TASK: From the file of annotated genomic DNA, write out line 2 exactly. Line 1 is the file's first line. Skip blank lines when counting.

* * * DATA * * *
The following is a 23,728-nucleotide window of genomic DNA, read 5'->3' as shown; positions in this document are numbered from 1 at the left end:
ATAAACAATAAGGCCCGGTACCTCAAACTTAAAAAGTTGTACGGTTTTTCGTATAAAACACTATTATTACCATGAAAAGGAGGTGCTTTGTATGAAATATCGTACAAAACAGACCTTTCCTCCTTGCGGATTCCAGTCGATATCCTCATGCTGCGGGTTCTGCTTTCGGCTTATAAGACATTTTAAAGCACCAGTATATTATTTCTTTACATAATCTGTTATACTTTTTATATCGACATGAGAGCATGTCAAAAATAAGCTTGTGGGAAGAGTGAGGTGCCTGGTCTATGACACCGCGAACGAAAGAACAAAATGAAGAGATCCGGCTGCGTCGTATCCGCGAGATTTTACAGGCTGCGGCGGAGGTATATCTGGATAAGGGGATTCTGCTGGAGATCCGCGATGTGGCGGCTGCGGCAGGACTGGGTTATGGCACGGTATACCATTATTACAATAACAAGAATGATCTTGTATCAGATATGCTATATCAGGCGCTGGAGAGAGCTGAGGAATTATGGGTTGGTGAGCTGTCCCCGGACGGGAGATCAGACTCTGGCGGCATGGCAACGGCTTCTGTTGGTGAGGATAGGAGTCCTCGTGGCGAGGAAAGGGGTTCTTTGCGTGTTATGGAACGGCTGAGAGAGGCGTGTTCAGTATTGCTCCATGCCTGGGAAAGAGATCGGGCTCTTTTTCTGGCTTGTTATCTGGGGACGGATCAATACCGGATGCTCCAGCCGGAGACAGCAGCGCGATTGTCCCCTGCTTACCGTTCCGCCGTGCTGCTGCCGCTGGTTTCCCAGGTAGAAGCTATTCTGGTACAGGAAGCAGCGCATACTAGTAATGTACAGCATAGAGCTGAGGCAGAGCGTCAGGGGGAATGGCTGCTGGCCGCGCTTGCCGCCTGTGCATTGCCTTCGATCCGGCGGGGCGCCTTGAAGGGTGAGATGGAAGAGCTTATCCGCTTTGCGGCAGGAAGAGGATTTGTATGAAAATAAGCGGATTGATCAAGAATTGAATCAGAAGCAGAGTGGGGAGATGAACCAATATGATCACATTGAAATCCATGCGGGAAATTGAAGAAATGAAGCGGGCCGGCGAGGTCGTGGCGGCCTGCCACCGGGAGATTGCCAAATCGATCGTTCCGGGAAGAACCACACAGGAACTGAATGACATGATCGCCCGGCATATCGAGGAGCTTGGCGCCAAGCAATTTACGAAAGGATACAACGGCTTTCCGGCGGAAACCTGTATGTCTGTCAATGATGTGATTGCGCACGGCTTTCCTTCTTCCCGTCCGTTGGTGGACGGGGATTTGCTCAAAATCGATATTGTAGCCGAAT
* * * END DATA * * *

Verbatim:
ATAAACAATAAGGCCCGGTACCTCAAACTTAAAAAGTTGTACGGTTTTTCGTATAAAACACTATTATTACCATGAAAAGGAGGTGCTTTGTATGAAATATCGTACAAAACAGACCTTTCCTCCTTGCGGATTCCAGTCGATATCCTCATGCTGCGGGTTCTGCTTTCGGCTTATAAGACATTTTAAAGCACCAGTATATTATTTCTTTACATAATCTGTTATACTTTTTATATCGACATGAGAGCATGTCAAAAATAAGCTTGTGGGAAGAGTGAGGTGCCTGGTCTATGACACCGCGAACGAAAGAACAAAATGAAGAGATCCGGCTGCGTCGTATCCGCGAGATTTTACAGGCTGCGGCGGAGGTATATCTGGATAAGGGGATTCTGCTGGAGATCCGCGATGTGGCGGCTGCGGCAGGACTGGGTTATGGCACGGTATACCATTATTACAATAACAAGAATGATCTTGTATCAGATATGCTATATCAGGCGCTGGAGAGAGCTGAGGAATTATGGGTTGGTGAGCTGTCCCCGGACGGGAGATCAGACTCTGGCGGCATGGCAACGGCTTCTGTTGGTGAGGATAGGAGTCCTCGTGGCGAGGAAAGGGGTTCTTTGCGTGTTATGGAACGGCTGAGAGAGGCGTGTTCAGTATTGCTCCATGCCTGGGAAAGAGATCGGGCTCTTTTTCTGGCTTGTTATCTGGGGACGGATCAATACCGGATGCTCCAGCCGGAGACAGCAGCGCGATTGTCCCCTGCTTACCGTTCCGCCGTGCTGCTGCCGCTGGTTTCCCAGGTAGAAGCTATTCTGGTACAGGAAGCAGCGCATACTAGTAATGTACAGCATAGAGCTGAGGCAGAGCGTCAGGGGGAATGGCTGCTGGCCGCGCTTGCCGCCTGTGCATTGCCTTCGATCCGGCGGGGCGCCTTGAAGGGTGAGATGGAAGAGCTTATCCGCTTTGCGGCAGGAAGAGGATTTGTATGAAAATAAGCGGATTGATCAAGAATTGAATCAGAAGCAGAGTGGGGAGATGAACCAATATGATCACATTGAAATCCATGCGGGAAATTGAAGAAATGAAGCGGGCCGGCGAGGTCGTGGCGGCCTGCCACCGGGAGATTGCCAAATCGATCGTTCCGGGAAGAACCACACAGGAACTGAATGACATGATCGCCCGGCATATCGAGGAGCTTGGCGCCAAGCAATTTACGAAAGGATACAACGGCTTTCCGGCGGAAACCTGTATGTCTGTCAATGATGTGATTGCGCACGGCTTTCCTTCTTCCCGTCCGTTGGTGGACGGGGATTTGCTCAAAATCGATATTGTAGCCGAAT